Heterogeneity of human peripheral blood Eo-type colonies: evidence for a common eosinophil-basophil progenitor

Blood (Impact Factor: 10.45). 09/1985; 66(2):312-8.
Source: PubMed


We have recently shown that a proportion of previously designated human eosinophil "(Eo)-type" colonies in methylcellulose contain basophils and histamine (Denburg et al Blood 61:775, 1983). In the present studies, individual Eo-type colonies have been analyzed by cell morphology as well as by biochemical assays for histamine, Charcot-Leyden crystal protein (CLC), and eosinophil granule major basic protein (MBP). Clonal origin of single Eo-type colonies was confirmed by G6PD isoenzyme analysis. Morphological observations of such colonies revealed the existence of two distinct colony types: (1) Eo type containing 100% basophils and (2) Eo type containing mixtures of basophils and eosinophils, including cells with mixed basophil-eosinophil granulation. Histamine was not detected in pure, mature peripheral blood eosinophils. Immunofluorescent studies demonstrated bright staining for CLC and MBP in 95% +/- 3% of cells in Eo-type colonies but only in 5% +/- 4% of cells in GM-type colonies. Radioimmunoassay for MBP was positive in 5/9 Eo-type and 0/10 neutrophil-macrophage ("GM-type") colonies, with a mean level (nanogram/colony) of 11.6 +/- 4.2 per Eo-type colony; four of the latter colonies were doubly positive for both histamine and MBP. These and previous findings point out the morphological and biochemical heterogeneity of peripheral blood Eo-type colonies and provide direct evidence for the existence of a common, circulating basophil-eosinophil progenitor.

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    • "This shows that although the cells, by staining and cell surface marker expression, resemble immature basophils they are more eosinophil-like when analyzing the transcriptome. This mixed phenotype further strengthens the old notion that in humans eosinophils and basophils are closely linked during development [42], [43], [44]. Interestingly, this situation does apparently not apply for murine basophils where basophils and mast cells seem to have a common precursor [45], [46], [47]. "
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    ABSTRACT: Basophils are blood cells of low abundance associated with allergy, inflammation and parasite infections. To study the transcriptome of mature circulating basophils cells were purified from buffy coats by density gradient centrifugations and two-step magnetic cell sorting. However, after extensive analysis the cells were found to be transcriptionally inactive and almost completely lack functional mRNA. In order to obtain transcriptionally active immature basophils for analysis of their transcriptome, umbilical cord blood cells were therefore cultured in the presence of interleukin (IL)-3 for 9 days and basophils were enriched by removing non-basophils using magnetic cell sorting. The majority of purified cells demonstrated typical metachromatic staining with Alcian blue dye (95%) and expression of surface markers FcεRI and CD203c, indicating a pure population of cells with basophil-like phenotype. mRNA was extracted from these cells and used to construct a cDNA library with approximately 600 000 independent clones. This library served as tool to determine the mRNA frequencies for a number of hematopoietic marker proteins. It was shown that these cells express basophil/mast cell-specific transcripts, i.e. β-tryptase, serglycin and FcεRI α-chain, to a relatively low degree. In contrast, the library contained a high number of several eosinophil-associated transcripts such as: major basic protein (MBP), charcot leyden crystal (CLC), eosinophil cationic protein (ECP), eosinophil derived neurotoxin (EDN) and eosinophil peroxidase (EPO). Out of these transcripts, MBP and EPO were the most frequently observed, representing 8% and 3.2% of the total mRNA pool, respectively. Moreover, in a proteome analysis of cultured basophils we identified MBP and EPO as the two most prominent protein bands, suggesting a good correlation between protein and mRNA analyses of these cells. The mixed phenotype observed for these cells strengthens the conclusion that eosinophils and basophils are closely linked during human hematopoietic development. The dual phenotype also indicates that other cytokines than IL-3 or cell surface interactions are needed to obtain the full basophil specific phenotype in vivo.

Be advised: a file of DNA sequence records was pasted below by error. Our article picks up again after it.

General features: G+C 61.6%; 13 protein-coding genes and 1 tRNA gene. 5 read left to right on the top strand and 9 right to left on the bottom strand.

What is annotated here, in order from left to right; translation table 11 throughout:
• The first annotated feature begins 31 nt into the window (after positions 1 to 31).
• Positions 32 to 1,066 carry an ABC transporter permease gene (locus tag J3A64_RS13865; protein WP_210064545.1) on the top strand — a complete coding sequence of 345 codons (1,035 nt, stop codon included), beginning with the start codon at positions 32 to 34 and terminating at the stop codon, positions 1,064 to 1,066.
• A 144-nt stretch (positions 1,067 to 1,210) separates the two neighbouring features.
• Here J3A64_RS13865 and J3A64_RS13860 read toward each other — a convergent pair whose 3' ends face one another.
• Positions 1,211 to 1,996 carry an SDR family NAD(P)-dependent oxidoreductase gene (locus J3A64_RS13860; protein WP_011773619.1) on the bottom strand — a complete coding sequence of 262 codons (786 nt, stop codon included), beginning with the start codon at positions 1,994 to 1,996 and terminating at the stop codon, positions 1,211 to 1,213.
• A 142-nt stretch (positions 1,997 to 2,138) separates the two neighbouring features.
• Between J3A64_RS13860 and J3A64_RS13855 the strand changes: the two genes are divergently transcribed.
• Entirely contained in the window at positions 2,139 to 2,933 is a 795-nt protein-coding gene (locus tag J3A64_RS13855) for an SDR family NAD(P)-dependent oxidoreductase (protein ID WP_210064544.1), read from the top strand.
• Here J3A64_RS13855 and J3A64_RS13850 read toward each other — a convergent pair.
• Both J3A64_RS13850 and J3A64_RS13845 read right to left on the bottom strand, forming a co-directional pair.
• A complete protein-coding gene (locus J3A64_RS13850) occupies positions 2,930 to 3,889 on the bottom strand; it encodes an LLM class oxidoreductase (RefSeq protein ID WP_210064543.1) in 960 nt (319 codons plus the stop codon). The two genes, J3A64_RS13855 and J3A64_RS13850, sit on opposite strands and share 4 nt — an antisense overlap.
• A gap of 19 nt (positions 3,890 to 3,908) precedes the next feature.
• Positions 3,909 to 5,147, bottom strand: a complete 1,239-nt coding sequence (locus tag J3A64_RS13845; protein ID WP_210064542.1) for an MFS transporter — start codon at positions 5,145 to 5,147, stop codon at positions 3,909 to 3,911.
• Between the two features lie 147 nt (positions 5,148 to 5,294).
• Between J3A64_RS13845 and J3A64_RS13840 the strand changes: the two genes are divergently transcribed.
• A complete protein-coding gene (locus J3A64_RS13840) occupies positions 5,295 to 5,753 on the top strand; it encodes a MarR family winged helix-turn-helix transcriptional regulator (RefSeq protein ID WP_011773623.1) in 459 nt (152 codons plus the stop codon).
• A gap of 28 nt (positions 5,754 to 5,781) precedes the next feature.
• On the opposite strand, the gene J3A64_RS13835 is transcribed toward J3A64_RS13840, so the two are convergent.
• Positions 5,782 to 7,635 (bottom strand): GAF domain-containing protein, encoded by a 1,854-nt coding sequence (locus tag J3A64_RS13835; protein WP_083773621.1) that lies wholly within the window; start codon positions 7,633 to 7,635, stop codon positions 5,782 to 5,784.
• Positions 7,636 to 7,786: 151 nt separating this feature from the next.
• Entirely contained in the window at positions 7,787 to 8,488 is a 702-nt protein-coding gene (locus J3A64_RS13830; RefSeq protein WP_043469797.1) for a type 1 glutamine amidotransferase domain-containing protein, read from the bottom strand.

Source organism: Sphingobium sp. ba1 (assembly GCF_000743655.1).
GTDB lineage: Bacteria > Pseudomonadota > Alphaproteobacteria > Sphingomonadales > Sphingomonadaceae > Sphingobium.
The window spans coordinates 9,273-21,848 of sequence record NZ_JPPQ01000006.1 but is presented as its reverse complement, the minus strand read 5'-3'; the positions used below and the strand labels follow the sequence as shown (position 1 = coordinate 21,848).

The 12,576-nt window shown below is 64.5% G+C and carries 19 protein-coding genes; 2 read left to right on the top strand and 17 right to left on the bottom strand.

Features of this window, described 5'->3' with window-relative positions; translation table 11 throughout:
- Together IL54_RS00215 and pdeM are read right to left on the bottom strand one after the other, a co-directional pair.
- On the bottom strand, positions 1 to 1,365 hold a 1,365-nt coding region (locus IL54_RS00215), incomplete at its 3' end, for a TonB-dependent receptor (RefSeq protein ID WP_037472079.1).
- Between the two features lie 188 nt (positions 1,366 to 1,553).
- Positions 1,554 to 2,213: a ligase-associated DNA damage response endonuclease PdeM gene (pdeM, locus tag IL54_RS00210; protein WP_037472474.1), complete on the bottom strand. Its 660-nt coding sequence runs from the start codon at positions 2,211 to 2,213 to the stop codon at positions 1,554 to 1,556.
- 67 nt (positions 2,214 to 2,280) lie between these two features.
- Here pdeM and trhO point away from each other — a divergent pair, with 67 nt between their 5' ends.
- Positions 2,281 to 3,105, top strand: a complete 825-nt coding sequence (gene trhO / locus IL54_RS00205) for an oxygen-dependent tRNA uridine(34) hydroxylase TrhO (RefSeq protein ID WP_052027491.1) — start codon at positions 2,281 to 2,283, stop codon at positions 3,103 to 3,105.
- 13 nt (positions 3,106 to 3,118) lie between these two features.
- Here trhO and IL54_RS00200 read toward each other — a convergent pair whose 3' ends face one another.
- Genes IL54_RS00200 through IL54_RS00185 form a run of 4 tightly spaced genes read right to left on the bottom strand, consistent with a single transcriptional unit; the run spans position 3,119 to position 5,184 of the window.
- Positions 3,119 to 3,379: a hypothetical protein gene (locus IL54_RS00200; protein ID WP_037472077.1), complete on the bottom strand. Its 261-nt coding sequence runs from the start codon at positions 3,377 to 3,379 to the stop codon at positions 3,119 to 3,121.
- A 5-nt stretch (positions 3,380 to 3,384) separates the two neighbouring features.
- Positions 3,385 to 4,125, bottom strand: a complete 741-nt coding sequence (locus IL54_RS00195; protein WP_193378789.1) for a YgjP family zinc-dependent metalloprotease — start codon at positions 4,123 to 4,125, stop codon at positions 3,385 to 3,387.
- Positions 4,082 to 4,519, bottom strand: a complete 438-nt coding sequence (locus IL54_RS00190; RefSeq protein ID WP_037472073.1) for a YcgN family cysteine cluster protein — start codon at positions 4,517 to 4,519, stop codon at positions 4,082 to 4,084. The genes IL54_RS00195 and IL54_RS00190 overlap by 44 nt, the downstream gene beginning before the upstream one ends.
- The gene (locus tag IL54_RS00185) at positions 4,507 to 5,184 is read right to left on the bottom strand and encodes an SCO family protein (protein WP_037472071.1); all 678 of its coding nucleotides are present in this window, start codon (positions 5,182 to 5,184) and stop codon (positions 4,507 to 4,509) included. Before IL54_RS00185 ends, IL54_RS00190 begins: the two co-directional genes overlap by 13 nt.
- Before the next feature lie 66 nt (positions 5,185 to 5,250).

PLoS ONE 10/2012; 7(10):e48308. DOI:10.1371/journal.pone.0048308 · 3.23 Impact Factor
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    • "Eosinophils are derived from multipotent and lineage-committed hematopoietic stem cells [1]. The major growth factors for eosinophils are interleukin (IL)-3, IL-5, and granulocyte monocyte-colony stimulating factor (GM-CSF). "
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    Cancer Research and Treatment 09/2011; 43(3):199-203. DOI:10.4143/crt.2011.43.3.199 · 3.32 Impact Factor
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    • "Our group and others have illustrated the involvement of Eo/B progenitors in allergic inflammatory disease in the following studies: i) increases in circulating Eo/B CFU in subjects with atopy and allergic rhinitis [1,4]; ii) increases in circulating Eo/B CFU during seasonal exposure to allergens [5,6]; iii) increases in circulating and bone marrow progenitors and upregulation of IL-5Rα expression after allergen inhalation challenge [7-10] and iv) increases in airway CD34+ cells expressing the IL-5Rα after allergen inhalation [11]. "
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    The Open Respiratory Medicine Journal 02/2008; 2(1):60-6. DOI:10.2174/1874306400802010060
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